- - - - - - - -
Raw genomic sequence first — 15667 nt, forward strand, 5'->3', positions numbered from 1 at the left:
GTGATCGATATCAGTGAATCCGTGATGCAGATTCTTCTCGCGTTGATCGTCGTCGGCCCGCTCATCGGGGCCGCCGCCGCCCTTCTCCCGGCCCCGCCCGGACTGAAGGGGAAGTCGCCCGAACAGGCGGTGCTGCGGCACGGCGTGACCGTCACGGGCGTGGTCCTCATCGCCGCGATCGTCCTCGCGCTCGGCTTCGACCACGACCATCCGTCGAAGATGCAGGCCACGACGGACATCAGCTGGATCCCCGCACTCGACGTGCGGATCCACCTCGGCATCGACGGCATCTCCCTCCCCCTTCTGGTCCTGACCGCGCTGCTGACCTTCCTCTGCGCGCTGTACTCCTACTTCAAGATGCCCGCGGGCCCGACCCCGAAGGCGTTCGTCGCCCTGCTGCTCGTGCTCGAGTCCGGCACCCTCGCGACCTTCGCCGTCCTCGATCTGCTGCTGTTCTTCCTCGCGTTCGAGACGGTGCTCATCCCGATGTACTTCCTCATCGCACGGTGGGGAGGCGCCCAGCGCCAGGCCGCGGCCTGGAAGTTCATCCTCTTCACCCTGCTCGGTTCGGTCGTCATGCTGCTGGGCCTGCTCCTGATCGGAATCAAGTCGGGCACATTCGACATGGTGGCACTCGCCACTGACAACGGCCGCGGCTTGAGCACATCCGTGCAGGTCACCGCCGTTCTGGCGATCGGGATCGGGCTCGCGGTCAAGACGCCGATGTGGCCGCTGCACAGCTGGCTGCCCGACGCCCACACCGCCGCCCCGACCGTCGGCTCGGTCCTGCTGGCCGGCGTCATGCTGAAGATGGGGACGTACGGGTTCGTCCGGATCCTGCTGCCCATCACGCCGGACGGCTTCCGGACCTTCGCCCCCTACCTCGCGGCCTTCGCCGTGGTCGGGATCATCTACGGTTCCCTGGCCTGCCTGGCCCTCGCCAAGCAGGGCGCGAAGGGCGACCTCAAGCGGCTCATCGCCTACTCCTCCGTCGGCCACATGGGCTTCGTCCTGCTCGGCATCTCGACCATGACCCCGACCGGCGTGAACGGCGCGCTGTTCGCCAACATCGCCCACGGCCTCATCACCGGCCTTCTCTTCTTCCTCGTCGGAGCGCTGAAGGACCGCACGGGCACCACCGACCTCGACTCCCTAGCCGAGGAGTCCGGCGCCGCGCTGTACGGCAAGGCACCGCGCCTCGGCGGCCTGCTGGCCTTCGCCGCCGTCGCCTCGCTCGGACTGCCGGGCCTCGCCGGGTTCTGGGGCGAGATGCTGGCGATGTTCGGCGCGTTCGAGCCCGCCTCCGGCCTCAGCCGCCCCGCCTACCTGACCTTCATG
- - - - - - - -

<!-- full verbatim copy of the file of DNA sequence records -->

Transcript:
Raw genomic sequence first — 15667 nt, forward strand, 5'->3', positions numbered from 1 at the left:
GTGATCGATATCAGTGAATCCGTGATGCAGATTCTTCTCGCGTTGATCGTCGTCGGCCCGCTCATCGGGGCCGCCGCCGCCCTTCTCCCGGCCCCGCCCGGACTGAAGGGGAAGTCGCCCGAACAGGCGGTGCTGCGGCACGGCGTGACCGTCACGGGCGTGGTCCTCATCGCCGCGATCGTCCTCGCGCTCGGCTTCGACCACGACCATCCGTCGAAGATGCAGGCCACGACGGACATCAGCTGGATCCCCGCACTCGACGTGCGGATCCACCTCGGCATCGACGGCATCTCCCTCCCCCTTCTGGTCCTGACCGCGCTGCTGACCTTCCTCTGCGCGCTGTACTCCTACTTCAAGATGCCCGCGGGCCCGACCCCGAAGGCGTTCGTCGCCCTGCTGCTCGTGCTCGAGTCCGGCACCCTCGCGACCTTCGCCGTCCTCGATCTGCTGCTGTTCTTCCTCGCGTTCGAGACGGTGCTCATCCCGATGTACTTCCTCATCGCACGGTGGGGAGGCGCCCAGCGCCAGGCCGCGGCCTGGAAGTTCATCCTCTTCACCCTGCTCGGTTCGGTCGTCATGCTGCTGGGCCTGCTCCTGATCGGAATCAAGTCGGGCACATTCGACATGGTGGCACTCGCCACTGACAACGGCCGCGGCTTGAGCACATCCGTGCAGGTCACCGCCGTTCTGGCGATCGGGATCGGGCTCGCGGTCAAGACGCCGATGTGGCCGCTGCACAGCTGGCTGCCCGACGCCCACACCGCCGCCCCGACCGTCGGCTCGGTCCTGCTGGCCGGCGTCATGCTGAAGATGGGGACGTACGGGTTCGTCCGGATCCTGCTGCCCATCACGCCGGACGGCTTCCGGACCTTCGCCCCCTACCTCGCGGCCTTCGCCGTGGTCGGGATCATCTACGGTTCCCTGGCCTGCCTGGCCCTCGCCAAGCAGGGCGCGAAGGGCGACCTCAAGCGGCTCATCGCCTACTCCTCCGTCGGCCACATGGGCTTCGTCCTGCTCGGCATCTCGACCATGACCCCGACCGGCGTGAACGGCGCGCTGTTCGCCAACATCGCCCACGGCCTCATCACCGGCCTTCTCTTCTTCCTCGTCGGAGCGCTGAAGGACCGCACGGGCACCACCGACCTCGACTCCCTAGCCGAGGAGTCCGGCGCCGCGCTGTACGGCAAGGCACCGCGCCTCGGCGGCCTGCTGGCCTTCGCCGCCGTCGCCTCGCTCGGACTGCCGGGCCTCGCCGGGTTCTGGGGCGAGATGCTGGCGATGTTCGGCGCGTTCGAGCCCGCCTCCGGCCTCAGCCGCCCCGCCTACCTGACCTTCATG